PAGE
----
Left: Zuhair Bakheet playing for the UAE in 1992; Right: Bakheet at the 2019 Asian Cup final draw in Dubai. Image Credit: Gulf News Archives

Dubai: Zuhair Bakheet, a member of the UAE team that finished runners-up at the last Asian Cup held on home soil in 1996, doubts the current side can do the same when the tournament returns to the Emirates for only the second time in January.

The UAE lost 4-2 on penalties to Saudi Arabia in Abu Dhabi 22 years ago to record their best finish in the continental showcase. They almost replicated that four years ago in Australia by finishing third under then coach Mahdi Ali. But now Bakheet — who also represented the UAE at the 1990 World Cup — fears standards have slipped.

“They’ve gone a little bit down after Mahdi,” said the former Al Wasl striker in a press conference at Gitex last week to discuss the fourth season of the du Football Champions youth development pathway, which kicks off on November 10.

“When we changed this coach they brought in two or three more,” he added of Ali’s replacement Edgardo Bauza leaving for Saudi Arabia after just four games, before being replaced by incumbent Alberto Zaccheroni, last October.

“This is a problem, also the players are becoming old, injured and are not in good condition, and we have in our hand just two months.”

He also questioned the standard of the UAE’s pre-Asian Cup friendly opponents compared to their rivals. “The Asian Cup has many strong teams, especially Japan, South Korea, Iran and Saudi, very strong teams making very strong friendly games but our team don’t play strong games and this is difficult for us.

“In 1996 we reached the final, I was with that team; but with this team, I hope they go in front, but to the final? I don’t want to say it’s difficult but there are many strong teams.

“I’m worried because if we want to reach the semis or the final, we have to play against strong teams as Saudi and Japan have done,” he added of Saudi recently losing 2-0 to Brazil and Japan beating Uruguay 4-3, while the UAE lost 2-0 to Venezuela.”

The Whites have only won one of their last eight matches, and have lost six of their total 14 games under Zaccheroni, including January’s Gulf Cup final on penalties to Oman. After last month’s 2-0 friendly defeat to Trinidad and Tobago, the UAE Football Association issued a statement defending the Italian, and although Bakheet admits he’s worried, he says the coach — who won the 2011 Asian Cup with Japan and led AC Milan to the Serie A title in 1999 — is not to blame.

“People are talking too much about Zaccheroni, but we are not really professional here to talk about Zaccheroni, he’s Italian, he’s a big professional, we cannot talk about Zaccheroni, we have to talk about our players and our league, this is the problem.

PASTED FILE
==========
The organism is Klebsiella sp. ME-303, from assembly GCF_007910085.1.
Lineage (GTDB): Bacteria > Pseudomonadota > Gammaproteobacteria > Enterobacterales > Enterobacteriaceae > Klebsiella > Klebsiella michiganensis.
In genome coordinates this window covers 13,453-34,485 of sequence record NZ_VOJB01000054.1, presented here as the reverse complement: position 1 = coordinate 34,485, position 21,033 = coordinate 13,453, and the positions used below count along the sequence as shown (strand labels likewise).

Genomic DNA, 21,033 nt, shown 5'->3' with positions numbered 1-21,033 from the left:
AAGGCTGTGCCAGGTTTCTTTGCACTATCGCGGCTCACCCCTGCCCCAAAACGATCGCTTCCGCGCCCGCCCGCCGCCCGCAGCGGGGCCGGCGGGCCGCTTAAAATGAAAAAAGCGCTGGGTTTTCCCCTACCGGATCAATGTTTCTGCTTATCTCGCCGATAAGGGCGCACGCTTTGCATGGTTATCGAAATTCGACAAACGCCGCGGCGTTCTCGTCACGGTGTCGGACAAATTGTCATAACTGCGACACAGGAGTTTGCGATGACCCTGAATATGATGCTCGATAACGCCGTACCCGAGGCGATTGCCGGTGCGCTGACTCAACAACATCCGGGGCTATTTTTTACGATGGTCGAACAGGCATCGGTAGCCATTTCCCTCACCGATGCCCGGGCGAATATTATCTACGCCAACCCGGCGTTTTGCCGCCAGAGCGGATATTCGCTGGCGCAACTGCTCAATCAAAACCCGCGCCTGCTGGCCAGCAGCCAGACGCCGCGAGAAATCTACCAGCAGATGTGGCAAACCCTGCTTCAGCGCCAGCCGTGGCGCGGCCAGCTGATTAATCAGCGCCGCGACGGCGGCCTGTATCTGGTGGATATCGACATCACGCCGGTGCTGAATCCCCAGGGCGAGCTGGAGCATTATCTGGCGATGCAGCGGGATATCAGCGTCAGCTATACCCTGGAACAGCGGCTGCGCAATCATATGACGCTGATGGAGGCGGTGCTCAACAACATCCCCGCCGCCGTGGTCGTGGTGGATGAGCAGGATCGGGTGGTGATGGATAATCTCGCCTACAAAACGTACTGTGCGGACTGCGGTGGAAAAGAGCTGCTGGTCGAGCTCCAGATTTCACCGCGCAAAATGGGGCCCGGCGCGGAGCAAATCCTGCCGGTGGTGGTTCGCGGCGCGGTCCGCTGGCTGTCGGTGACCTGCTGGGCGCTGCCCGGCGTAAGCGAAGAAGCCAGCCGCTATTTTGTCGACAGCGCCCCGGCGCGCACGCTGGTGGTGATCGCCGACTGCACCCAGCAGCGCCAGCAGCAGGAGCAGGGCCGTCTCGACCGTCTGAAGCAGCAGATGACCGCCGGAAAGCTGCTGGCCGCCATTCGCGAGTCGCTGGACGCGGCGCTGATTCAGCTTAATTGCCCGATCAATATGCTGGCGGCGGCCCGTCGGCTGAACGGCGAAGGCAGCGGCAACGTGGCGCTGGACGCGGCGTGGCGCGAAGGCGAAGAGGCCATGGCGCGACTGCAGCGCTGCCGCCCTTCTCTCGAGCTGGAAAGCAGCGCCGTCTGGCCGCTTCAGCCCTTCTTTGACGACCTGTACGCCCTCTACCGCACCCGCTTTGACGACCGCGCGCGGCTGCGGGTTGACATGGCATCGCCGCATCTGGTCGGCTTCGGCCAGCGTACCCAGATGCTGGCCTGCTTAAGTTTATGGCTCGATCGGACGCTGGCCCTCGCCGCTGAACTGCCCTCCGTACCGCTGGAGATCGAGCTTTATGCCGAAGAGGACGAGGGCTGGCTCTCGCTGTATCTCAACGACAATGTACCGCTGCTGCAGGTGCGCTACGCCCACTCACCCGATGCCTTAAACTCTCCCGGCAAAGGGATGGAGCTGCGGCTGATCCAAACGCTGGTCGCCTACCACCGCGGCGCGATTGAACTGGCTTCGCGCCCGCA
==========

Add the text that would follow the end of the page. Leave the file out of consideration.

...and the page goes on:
“In our league, they don’t [keep the ball in play] for 90 minutes, they play not more than 65-70 minutes, the rhythm is too slow. To beat Iran, South Korea, Japan or Saudi, you have to play fast and for 80-85 minutes, I’m worried about this national team.

“We need 10 Omar Abdul Rahmans to go outside,” he added of the star UAE midfielder’s move to Saudi’s Al Hilal. “We don’t really have professionals here, which is why this project with du will maybe help our country reach the next level.”

Asked if it was too late to replace Zaccheroni with Mahdi Ali, the only coach deemed capable of returning at such short notice, Bakheet replied: “There is no time for him to come back. He’s my friend, a good coach and a good man, he’s local [and] the players like him. But Zaccheroni is a big name, another mentality, he’s strong and they have to follow Zaccheroni to reach in front.”

Of his own Asian Cup recollections from 1996, he said: “It was a nice memory, especially to go to see the Shaikhs, and have all the Shaikhs come to see us.

“I don’t think players now care about pressure, they have a different mentality, but pressure was there in 1996 because we weren’t professional and the Shaikhs came to watch training, this is big pressure, but it let us go out in front because we were worried about the Shaikhs and wanting to make them happy. This is why we reached the final.”

One criticism of today’s players is that money and flash cars are all too readily available, killing their ambition, but Bakheet said nothing had changed.

“I, as a local, have been given a salary since I was 16. They had money a long time ago... Everybody is saying today’s players get Bentleys, but people are talking too much about these things. This is life. If you have Dh50 million what are you going to drive? A Datsun?”

The UAE take on India, Bahrain and Thailand in Group A of the Asian Cup from January 5 to February 1. For more information on the du Football Champions, visit www.dufc.ae